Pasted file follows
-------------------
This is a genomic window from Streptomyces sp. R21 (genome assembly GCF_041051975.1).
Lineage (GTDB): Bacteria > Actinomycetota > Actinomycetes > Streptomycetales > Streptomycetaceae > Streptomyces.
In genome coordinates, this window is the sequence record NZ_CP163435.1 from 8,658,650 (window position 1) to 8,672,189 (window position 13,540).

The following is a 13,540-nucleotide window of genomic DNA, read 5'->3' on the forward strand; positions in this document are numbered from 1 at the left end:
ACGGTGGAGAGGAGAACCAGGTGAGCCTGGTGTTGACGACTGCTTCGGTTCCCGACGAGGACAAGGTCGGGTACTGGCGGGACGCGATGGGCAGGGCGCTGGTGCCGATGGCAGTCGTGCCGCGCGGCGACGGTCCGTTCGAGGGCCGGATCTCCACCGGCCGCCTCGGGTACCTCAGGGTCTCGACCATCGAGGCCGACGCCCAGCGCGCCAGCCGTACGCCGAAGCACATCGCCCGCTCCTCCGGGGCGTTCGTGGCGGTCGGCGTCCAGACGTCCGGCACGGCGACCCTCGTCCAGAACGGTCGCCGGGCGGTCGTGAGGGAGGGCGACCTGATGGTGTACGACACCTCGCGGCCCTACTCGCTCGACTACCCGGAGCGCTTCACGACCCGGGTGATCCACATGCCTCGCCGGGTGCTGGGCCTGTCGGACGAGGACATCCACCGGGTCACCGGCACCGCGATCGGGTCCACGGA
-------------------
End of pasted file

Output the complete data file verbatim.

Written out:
This is a genomic window from Streptomyces sp. R21 (genome assembly GCF_041051975.1).
Lineage (GTDB): Bacteria > Actinomycetota > Actinomycetes > Streptomycetales > Streptomycetaceae > Streptomyces.
In genome coordinates, this window is the sequence record NZ_CP163435.1 from 8,658,650 (window position 1) to 8,672,189 (window position 13,540).

The following is a 13,540-nucleotide window of genomic DNA, read 5'->3' on the forward strand; positions in this document are numbered from 1 at the left end:
ACGGTGGAGAGGAGAACCAGGTGAGCCTGGTGTTGACGACTGCTTCGGTTCCCGACGAGGACAAGGTCGGGTACTGGCGGGACGCGATGGGCAGGGCGCTGGTGCCGATGGCAGTCGTGCCGCGCGGCGACGGTCCGTTCGAGGGCCGGATCTCCACCGGCCGCCTCGGGTACCTCAGGGTCTCGACCATCGAGGCCGACGCCCAGCGCGCCAGCCGTACGCCGAAGCACATCGCCCGCTCCTCCGGGGCGTTCGTGGCGGTCGGCGTCCAGACGTCCGGCACGGCGACCCTCGTCCAGAACGGTCGCCGGGCGGTCGTGAGGGAGGGCGACCTGATGGTGTACGACACCTCGCGGCCCTACTCGCTCGACTACCCGGAGCGCTTCACGACCCGGGTGATCCACATGCCTCGCCGGGTGCTGGGCCTGTCGGACGAGGACATCCACCGGGTCACCGGCACCGCGATCGGGTCCACGGA